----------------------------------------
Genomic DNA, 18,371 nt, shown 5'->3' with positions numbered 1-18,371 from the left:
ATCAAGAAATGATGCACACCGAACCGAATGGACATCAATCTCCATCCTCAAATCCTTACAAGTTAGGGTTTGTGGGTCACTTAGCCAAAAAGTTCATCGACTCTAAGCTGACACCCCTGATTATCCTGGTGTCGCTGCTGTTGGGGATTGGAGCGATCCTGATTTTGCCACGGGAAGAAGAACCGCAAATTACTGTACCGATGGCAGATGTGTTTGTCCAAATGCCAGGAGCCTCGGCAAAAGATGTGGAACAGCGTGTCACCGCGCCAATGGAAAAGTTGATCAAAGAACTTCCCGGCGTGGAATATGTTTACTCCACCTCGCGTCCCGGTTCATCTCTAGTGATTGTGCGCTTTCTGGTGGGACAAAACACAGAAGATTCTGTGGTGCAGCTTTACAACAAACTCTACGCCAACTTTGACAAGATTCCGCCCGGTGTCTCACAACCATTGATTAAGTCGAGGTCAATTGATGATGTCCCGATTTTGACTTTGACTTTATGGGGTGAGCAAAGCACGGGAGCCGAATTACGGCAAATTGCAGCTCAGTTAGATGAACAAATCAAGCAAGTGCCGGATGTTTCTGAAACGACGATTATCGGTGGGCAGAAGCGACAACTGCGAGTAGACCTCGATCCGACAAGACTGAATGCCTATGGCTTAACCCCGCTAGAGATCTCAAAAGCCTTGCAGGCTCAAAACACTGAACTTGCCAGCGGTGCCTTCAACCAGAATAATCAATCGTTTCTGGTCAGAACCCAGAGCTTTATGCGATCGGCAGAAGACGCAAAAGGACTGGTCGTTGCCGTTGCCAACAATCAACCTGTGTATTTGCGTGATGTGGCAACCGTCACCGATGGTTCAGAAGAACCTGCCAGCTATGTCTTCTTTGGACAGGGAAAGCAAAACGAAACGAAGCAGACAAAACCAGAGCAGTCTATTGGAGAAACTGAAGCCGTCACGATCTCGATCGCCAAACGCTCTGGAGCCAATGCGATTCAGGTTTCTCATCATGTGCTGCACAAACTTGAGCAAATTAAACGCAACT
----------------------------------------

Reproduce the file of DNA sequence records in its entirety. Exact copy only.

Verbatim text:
Genomic DNA, 18,371 nt, shown 5'->3' with positions numbered 1-18,371 from the left:
ATCAAGAAATGATGCACACCGAACCGAATGGACATCAATCTCCATCCTCAAATCCTTACAAGTTAGGGTTTGTGGGTCACTTAGCCAAAAAGTTCATCGACTCTAAGCTGACACCCCTGATTATCCTGGTGTCGCTGCTGTTGGGGATTGGAGCGATCCTGATTTTGCCACGGGAAGAAGAACCGCAAATTACTGTACCGATGGCAGATGTGTTTGTCCAAATGCCAGGAGCCTCGGCAAAAGATGTGGAACAGCGTGTCACCGCGCCAATGGAAAAGTTGATCAAAGAACTTCCCGGCGTGGAATATGTTTACTCCACCTCGCGTCCCGGTTCATCTCTAGTGATTGTGCGCTTTCTGGTGGGACAAAACACAGAAGATTCTGTGGTGCAGCTTTACAACAAACTCTACGCCAACTTTGACAAGATTCCGCCCGGTGTCTCACAACCATTGATTAAGTCGAGGTCAATTGATGATGTCCCGATTTTGACTTTGACTTTATGGGGTGAGCAAAGCACGGGAGCCGAATTACGGCAAATTGCAGCTCAGTTAGATGAACAAATCAAGCAAGTGCCGGATGTTTCTGAAACGACGATTATCGGTGGGCAGAAGCGACAACTGCGAGTAGACCTCGATCCGACAAGACTGAATGCCTATGGCTTAACCCCGCTAGAGATCTCAAAAGCCTTGCAGGCTCAAAACACTGAACTTGCCAGCGGTGCCTTCAACCAGAATAATCAATCGTTTCTGGTCAGAACCCAGAGCTTTATGCGATCGGCAGAAGACGCAAAAGGACTGGTCGTTGCCGTTGCCAACAATCAACCTGTGTATTTGCGTGATGTGGCAACCGTCACCGATGGTTCAGAAGAACCTGCCAGCTATGTCTTCTTTGGACAGGGAAAGCAAAACGAAACGAAGCAGACAAAACCAGAGCAGTCTATTGGAGAAACTGAAGCCGTCACGATCTCGATCGCCAAACGCTCTGGAGCCAATGCGATTCAGGTTTCTCATCATGTGCTGCACAAACTTGAGCAAATTAAACGCAACT